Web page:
Sadly, I've learned by listening to my own politicians (USA) that what they say has only random correspondence to either the truth or what they will actually do.

Maybe Putin is different.

Phil Espin said...

I watched the video and read the transcript. Putin came across as an honest man exasperated by the lawless shenanigans perpetrated by and from the USA. I realise its dangerous to take what politicians say at face value and its sensible to judge them by their deeds and not their words.

He has shown admirable restraint in eastern ukraine and I believe him when he says he is not interested in extending a new soviet type empire, which is the most dangerous charge being levied in the western media. He is not a new Hitler and needs to do more to speak over the heads of western politicians to western people.

The more westerners ( I'm in UK) see him and listen to what he actually says the better.

Deskpoet said...

Thanks for posting that, Dmitry. Before this post, Paul Craig Roberts (at was the only "Western" person to make note of Putin's speech in the news I allow myself to follow.

The blackout related to the Sochi speech is because Putin is the world's leading statesman, and he is absolutely reviled here for that. (And, yes, the words are VERY strong, and forthright, and simply don't parse easily to the criminal political class of the West.) Putin hasn't restored my faith in politics, but he's definitely wearing the white hat in that strata of human civilization, and his example puts all the others--PARTICULARLY in the West--to shame.

votechriswalker said...

Do we know if Putin wrote this speech?

Unknown said...

This was widely reported in New Zealand, and we absolutely got the context and intention.

Maybe if you live in the US, the speech didn't make a ripple, but America is not the world, and there are free-thinkers and responsible media in other parts of the world.

Banastal said...

awesome speech! How can anyone not like Putin?!

Mister Roboto said...

I think you have a word missing in item number seven of the summary: I'm guessing it should read "Russia does not want war -- nor does she fear it."

As for number ten, the only way I can see that happening is for the inevitable to happen sooner rather than later: Namely for the USA to break up into smaller constituent nations, and the first of the breakaways is likely to be the Old South AKA Dixie.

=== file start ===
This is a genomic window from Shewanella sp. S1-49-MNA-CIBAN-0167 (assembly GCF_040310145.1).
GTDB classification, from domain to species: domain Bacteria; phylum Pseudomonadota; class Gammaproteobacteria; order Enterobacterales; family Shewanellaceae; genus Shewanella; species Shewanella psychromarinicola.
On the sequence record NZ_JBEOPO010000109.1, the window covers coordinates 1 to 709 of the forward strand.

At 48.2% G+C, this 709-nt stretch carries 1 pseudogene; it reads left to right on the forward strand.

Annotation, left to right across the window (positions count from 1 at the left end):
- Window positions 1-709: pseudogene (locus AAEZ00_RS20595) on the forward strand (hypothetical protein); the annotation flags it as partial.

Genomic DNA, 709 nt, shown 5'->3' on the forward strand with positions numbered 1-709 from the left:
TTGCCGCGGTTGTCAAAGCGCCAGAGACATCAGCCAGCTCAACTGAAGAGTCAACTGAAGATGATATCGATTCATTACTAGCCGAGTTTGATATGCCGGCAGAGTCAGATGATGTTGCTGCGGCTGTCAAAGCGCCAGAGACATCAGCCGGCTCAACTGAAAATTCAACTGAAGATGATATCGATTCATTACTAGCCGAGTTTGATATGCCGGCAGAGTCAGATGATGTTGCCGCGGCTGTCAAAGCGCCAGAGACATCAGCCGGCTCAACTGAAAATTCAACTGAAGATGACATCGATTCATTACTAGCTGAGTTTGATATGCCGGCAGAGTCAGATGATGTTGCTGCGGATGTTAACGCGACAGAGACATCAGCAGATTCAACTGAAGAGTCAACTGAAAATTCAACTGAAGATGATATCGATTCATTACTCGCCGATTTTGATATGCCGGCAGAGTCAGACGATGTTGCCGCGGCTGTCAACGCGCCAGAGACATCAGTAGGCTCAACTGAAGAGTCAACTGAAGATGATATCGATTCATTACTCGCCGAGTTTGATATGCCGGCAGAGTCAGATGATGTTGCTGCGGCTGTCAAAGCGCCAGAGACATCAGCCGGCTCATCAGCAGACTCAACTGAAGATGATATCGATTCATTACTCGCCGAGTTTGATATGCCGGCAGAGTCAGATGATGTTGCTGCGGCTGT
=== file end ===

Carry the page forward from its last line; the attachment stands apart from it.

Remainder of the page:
Energyflow said...

I have been thinking lately of what I lrned about CIA and US history from books recommeded by paul craig Roberts: zinn's usa history, brothers(dulles brothers),and udo ulfkotte's 'bought journalists' in german. I also read some web sites, history of bilderberger, trilateral commission, council on foreignrelations.

Essentially what you have here is a web of organizations set up across all western nations to recruit and control the elites in a sort of 'masonic lodge'. They are controlled from the top level, no not usa president, rather banking bosses like Rockefellers, etc. The goal is very clear, NWO, global takeover. We see how the NGOs are also part of this network, financed abroad by CIA, soros, etc. to promote color revolutions.

I read this speech on saker's blog and posted link to a book from 2009 listing all elite members of usa cfr, tlc, etc. 15000 names. In ulfkotte's book he had lists pages long rofgerman press people in 'Atlantic Bruecke',etc. connected to usa elite.

what one needs is a'deep state'wiki or deep state news. One could name all the organizations, theirconnection to one anothers, current and past memberships and past histories and current activities along with a list of literature on the various topics, press, banking,indusry, cia mi5, etc. A wiki could be multilingual as french,german, usa, british all have own branches controlling own elite for western imperial grand plan.